Hobbies on a Budget: Beginners guide to hiking with families
By SHARON WILLIAMS
If you have been thinking about going hiking with your kids, this is a great time of year to get started. Take advantage of the long lazy days of summer and get out and explore the great outdoors with your kids!
Start Small & Go Early: For seasoned hikers it’s no big deal to think about taking an all day hike out into the unknown woods; but for beginners with children, it’s better to start small. Look for hikes that are rated easy to moderate with distances less than 2 miles.
Because the sun comes up so early in the summer months, there is plenty of light so you can start your hike early before the heat cranks up. We love getting out on the trail right after breakfast so we can be out to our waterfall and back before the heat of the afternoon.
Stick with the Popular Trails: There are hundreds of popular hiking trails in Kentucky that are great for beginners and families. The popular trails will typically be well marked with colored spots on trees, numbered markers, and will have full parking lots. Trails that are clearly marked make it more comfortable with kids because there is little to no chance of getting lost.
Take a Map (or take a picture): Most hiking spots will have a map display at the trailhead. Some will have printed maps for hikers to take with them. If yours doesn’t have a printable map, use your phone to take a picture of the map before you head out on the trail. This will keep you from getting lost once you are out in the woods.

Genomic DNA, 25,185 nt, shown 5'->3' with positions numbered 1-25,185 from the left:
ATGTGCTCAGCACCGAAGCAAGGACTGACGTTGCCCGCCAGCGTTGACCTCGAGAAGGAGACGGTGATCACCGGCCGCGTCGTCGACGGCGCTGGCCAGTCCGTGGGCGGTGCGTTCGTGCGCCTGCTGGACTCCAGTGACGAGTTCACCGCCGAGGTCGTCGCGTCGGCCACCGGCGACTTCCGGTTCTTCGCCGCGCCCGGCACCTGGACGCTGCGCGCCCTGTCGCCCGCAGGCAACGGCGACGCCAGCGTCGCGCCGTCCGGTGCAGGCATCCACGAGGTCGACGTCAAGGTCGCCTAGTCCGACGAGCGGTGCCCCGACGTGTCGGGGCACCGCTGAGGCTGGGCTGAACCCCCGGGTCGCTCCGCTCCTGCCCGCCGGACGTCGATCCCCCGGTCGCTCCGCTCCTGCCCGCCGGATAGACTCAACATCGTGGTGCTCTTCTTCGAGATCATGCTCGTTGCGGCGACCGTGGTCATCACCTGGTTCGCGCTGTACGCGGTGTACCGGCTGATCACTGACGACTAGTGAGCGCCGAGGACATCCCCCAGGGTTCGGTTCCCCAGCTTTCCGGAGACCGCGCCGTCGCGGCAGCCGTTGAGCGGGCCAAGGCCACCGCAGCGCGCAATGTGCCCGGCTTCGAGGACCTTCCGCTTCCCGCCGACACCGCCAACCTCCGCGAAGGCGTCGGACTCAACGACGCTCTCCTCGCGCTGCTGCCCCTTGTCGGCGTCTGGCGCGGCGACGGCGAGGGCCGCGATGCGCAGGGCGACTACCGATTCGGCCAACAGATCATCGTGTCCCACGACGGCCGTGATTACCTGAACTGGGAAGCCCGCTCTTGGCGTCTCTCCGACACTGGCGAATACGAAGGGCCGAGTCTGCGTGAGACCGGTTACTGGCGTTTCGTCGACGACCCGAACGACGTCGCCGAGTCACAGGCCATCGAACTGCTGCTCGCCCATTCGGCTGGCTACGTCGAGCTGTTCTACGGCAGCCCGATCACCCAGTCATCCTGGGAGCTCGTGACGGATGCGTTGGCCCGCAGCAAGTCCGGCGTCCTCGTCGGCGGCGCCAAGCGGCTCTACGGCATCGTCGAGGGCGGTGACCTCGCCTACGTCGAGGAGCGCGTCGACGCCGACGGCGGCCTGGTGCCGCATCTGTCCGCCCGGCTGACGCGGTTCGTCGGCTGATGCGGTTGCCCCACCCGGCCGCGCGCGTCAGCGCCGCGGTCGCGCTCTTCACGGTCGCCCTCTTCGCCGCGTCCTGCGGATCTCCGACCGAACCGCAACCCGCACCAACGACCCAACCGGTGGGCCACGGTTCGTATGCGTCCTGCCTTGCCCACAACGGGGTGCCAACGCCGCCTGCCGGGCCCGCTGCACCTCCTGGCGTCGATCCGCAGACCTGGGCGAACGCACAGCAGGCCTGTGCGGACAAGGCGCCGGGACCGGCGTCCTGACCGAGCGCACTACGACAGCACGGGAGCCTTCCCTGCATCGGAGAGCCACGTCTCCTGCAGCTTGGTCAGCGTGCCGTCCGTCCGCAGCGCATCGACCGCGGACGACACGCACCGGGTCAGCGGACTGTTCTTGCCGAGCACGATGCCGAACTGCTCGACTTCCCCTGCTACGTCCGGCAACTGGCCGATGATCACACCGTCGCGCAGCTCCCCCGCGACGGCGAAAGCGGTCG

Hike in any weather: Just because the weather may be dreary, or overcast, don’t think your hiking adventure is out. We have found some of the best hiking adventures to be on non-traditional hiking days. Some of our most memorable hikes have been when there is snow on the trails, waterfalls have turned to ice or right after a rain. Just make sure you dress warm enough for the trip and wear proper shoes that will give you grip on muddy trails.
Tip: Carry a backpack so you can pack dry socks for each member of the family in case you slip in the mud, splash in a creek or decide to go wading.
Talk to other Hikers: As you are out hiking, talk to other hikers you pass. They can often share tips for how to get to waterfalls, stone arches or overlooks. When we were out on a recent hike in McCreary County and couldn’t find Lick Creek Falls, we talked to some backpackers who gladly shared the tips and directions to the elusive waterfall.
Tell a Friend: Always make sure someone knows where you are going to be hiking before you head out. If there is a log in book at the trail head, take 2 minutes to sign your name and the time you start the hike.
Ask the Experts: If there is a visitor’s center, stop and talk to the park rangers before you head out on the hike.
Pack some Snacks: Don’t forget to pack some extra snacks. Even if you only plan on hiking a short trail, you may lose track of time or find something unique to explore. Always take a backpack with snack bars and drinks for the whole family in case your hike lasts longer than you plan.
Take your time: Kids don’t get in a hurry like adults. Let them take their time and explore along the trail. Look for cool rocks, acorns and frogs along the trail. Enjoy fun picture opps along the path and enjoy every moment as you wander down the trail.
What’s your favorite hiking trail or tip? I’d love to hear!
For more ideas on hobbies and life, check out Hobbies on a Budget (www.hobbiesonabudget.com).